On Exchange ActiveSync and our partners

Published Oct 25 2005 12:06 PM 6,270 Views

I am Ed Hott, the Director of Business Development for Microsoft Exchange with primary responsibility for the Exchange ActiveSync (EAS) protocol licensing. There have been a few questions recently around our work with partners in licensing the ActiveSync protocol so I want to provide some information that I hope will clear things up.

We license the ActiveSync protocol so that other mobile devices can interact with Exchange in the same rich and efficient way that Windows Mobile does. Our goal is to enable customers to use their favorite mobile device(s) with Exchange - even if that device isn't a Windows Mobile device. With that in mind, ActiveSync licensees have access to the exact same functionality through the protocol that we provide to Windows Mobile. Nothing in the protocol is reserved for Microsoft-only use.

The Exchange team is investing heavily in enabling mobile scenarios for our customers, and our licensees are an important part of that. We feel both excited and fortunate to have a great set of licensees already working to implement the ActiveSync protocol in their products. As part of our program, we provide early access to builds and review product plans with each licensee regularly. Because of the nature of our business (i.e. we, Microsoft, are also a competitor) there are limits to how much our licensees want to share with us, but it is fair to say that interaction between our companies is substantial and supportive.

My comments are in no way intended to imply that we aren't 100% behind Windows Mobile nor believe that Windows Mobile doesn't have a bright future. We are and it does. But we also recognize that customer preferences vary widely when it comes to mobile devices, and having lots of choices is a good thing for Exchange customers.

You can find a list of publicly announced Exchange ActiveSync protocol licensees in Exchange ActiveSync Protocol.

And I believe DataViz RoadSync Technology Preview for Exchange Service Pack 2 is the first publicly announced offering from an ActiveSync licensee with support for SP2.

As always, we welcome your feedback and look forward to a continued dialogue.

Ed Hott

Update 5/4/2012: Last year we introduced the Exchange ActiveSync Logo Program to establish baseline for EAS functionality in mobile email devices. More details in Announcing the Exchange ActiveSync Logo Program.

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You know, I personally think I have asked a number of pretty simple, straightforward questions on this topic. But I have not seen the first real answer yet.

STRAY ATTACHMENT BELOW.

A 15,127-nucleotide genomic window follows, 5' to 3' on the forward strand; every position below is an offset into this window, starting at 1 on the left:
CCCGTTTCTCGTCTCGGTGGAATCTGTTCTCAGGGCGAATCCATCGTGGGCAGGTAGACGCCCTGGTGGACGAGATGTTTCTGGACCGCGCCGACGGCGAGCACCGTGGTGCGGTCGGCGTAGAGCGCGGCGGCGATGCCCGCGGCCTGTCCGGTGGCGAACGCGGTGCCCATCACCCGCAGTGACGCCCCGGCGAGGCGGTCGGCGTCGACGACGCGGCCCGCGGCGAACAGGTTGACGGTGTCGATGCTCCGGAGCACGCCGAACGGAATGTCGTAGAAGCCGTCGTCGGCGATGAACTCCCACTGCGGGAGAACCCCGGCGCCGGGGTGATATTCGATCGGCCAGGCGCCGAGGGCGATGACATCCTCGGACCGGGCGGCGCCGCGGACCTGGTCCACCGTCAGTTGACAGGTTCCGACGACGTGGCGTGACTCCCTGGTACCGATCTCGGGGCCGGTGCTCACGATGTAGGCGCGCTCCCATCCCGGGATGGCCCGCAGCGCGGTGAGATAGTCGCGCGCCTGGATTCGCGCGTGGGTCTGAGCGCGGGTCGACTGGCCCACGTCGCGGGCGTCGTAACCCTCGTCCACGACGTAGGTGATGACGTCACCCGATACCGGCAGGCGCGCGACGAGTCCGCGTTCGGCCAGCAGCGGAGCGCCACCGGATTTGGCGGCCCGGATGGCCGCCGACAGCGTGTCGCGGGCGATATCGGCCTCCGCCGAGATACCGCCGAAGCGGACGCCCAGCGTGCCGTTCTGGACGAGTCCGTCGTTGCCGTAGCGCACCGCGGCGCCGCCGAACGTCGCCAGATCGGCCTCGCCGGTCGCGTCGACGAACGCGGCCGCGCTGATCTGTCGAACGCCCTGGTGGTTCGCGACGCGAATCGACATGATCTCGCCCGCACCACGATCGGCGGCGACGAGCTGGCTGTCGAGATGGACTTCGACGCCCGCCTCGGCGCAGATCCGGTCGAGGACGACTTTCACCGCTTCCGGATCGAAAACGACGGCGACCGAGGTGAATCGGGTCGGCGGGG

This blog post is the capper: "we welcome your feedback and look forward to a continued dialogue."

Indeed, you appear to mean as long as we don't expect a direct answer to any question...

And the questions are incredibly simple--not to mention the fact that everyone involved has had 5 MONTHS to make up their answers and get their stories straight.

Palm either CAN or CANNOT update their existing EAS-enabled devices to add the "Direct Push" functionality: Can they? (Please answer "yes" or "no")

Within the parameters of the answer to the last question, Palm either WILL or WILL NOT update their existing EAS-enabled devices to add the "Direct Push" functionality: Will they?
(Please answer "yes" or "no")

I mean, really, don't even offer any explanation that might give away a trade secret or anything...I am totally fine with "yes" or "no".

But, of course, if I could get an answer to those questions, then we might have something to actually "dialogue" about, if you wish.

And if you personally don't know or are "not allowed" to answer those questions, I am pretty sure you could at least help get them to the proper place, where they could get an official answer (or an official refusal to answer).

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Ok, in response to the direct questions asked:

All ActiveSync licensees have the ability to update their existing ActiveSync-enabled devices/applications to add Direct Push functionality. Palm is an ActiveSync licensee and can do this at their discretion.